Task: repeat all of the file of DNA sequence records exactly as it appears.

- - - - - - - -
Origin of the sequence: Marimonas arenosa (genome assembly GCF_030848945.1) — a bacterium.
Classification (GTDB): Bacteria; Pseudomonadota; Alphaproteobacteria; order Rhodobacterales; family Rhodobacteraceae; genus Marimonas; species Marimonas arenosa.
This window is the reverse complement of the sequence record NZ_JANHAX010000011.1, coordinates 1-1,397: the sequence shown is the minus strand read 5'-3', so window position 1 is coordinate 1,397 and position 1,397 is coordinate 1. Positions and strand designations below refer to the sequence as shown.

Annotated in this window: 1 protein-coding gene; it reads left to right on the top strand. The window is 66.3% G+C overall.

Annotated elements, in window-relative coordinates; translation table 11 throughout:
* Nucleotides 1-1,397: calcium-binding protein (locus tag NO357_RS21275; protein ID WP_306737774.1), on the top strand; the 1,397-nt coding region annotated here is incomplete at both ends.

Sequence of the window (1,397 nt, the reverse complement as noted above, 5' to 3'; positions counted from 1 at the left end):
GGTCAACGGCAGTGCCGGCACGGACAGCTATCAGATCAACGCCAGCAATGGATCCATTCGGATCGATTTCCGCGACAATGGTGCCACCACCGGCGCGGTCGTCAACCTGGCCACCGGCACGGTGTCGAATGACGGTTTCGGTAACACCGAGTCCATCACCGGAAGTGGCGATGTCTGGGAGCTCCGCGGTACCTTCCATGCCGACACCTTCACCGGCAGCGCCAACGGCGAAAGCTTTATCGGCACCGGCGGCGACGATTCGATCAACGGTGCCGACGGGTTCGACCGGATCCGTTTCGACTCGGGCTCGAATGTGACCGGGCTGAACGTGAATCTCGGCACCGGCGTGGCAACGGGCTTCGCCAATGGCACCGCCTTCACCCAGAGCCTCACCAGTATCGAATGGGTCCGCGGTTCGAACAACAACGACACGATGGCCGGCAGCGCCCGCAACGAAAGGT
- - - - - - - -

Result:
Origin of the sequence: Marimonas arenosa (genome assembly GCF_030848945.1) — a bacterium.
Classification (GTDB): Bacteria; Pseudomonadota; Alphaproteobacteria; order Rhodobacterales; family Rhodobacteraceae; genus Marimonas; species Marimonas arenosa.
This window is the reverse complement of the sequence record NZ_JANHAX010000011.1, coordinates 1-1,397: the sequence shown is the minus strand read 5'-3', so window position 1 is coordinate 1,397 and position 1,397 is coordinate 1. Positions and strand designations below refer to the sequence as shown.

Annotated in this window: 1 protein-coding gene; it reads left to right on the top strand. The window is 66.3% G+C overall.

Annotated elements, in window-relative coordinates; translation table 11 throughout:
* Nucleotides 1-1,397: calcium-binding protein (locus tag NO357_RS21275; protein ID WP_306737774.1), on the top strand; the 1,397-nt coding region annotated here is incomplete at both ends.

Sequence of the window (1,397 nt, the reverse complement as noted above, 5' to 3'; positions counted from 1 at the left end):
GGTCAACGGCAGTGCCGGCACGGACAGCTATCAGATCAACGCCAGCAATGGATCCATTCGGATCGATTTCCGCGACAATGGTGCCACCACCGGCGCGGTCGTCAACCTGGCCACCGGCACGGTGTCGAATGACGGTTTCGGTAACACCGAGTCCATCACCGGAAGTGGCGATGTCTGGGAGCTCCGCGGTACCTTCCATGCCGACACCTTCACCGGCAGCGCCAACGGCGAAAGCTTTATCGGCACCGGCGGCGACGATTCGATCAACGGTGCCGACGGGTTCGACCGGATCCGTTTCGACTCGGGCTCGAATGTGACCGGGCTGAACGTGAATCTCGGCACCGGCGTGGCAACGGGCTTCGCCAATGGCACCGCCTTCACCCAGAGCCTCACCAGTATCGAATGGGTCCGCGGTTCGAACAACAACGACACGATGGCCGGCAGCGCCCGCAACGAAAGGT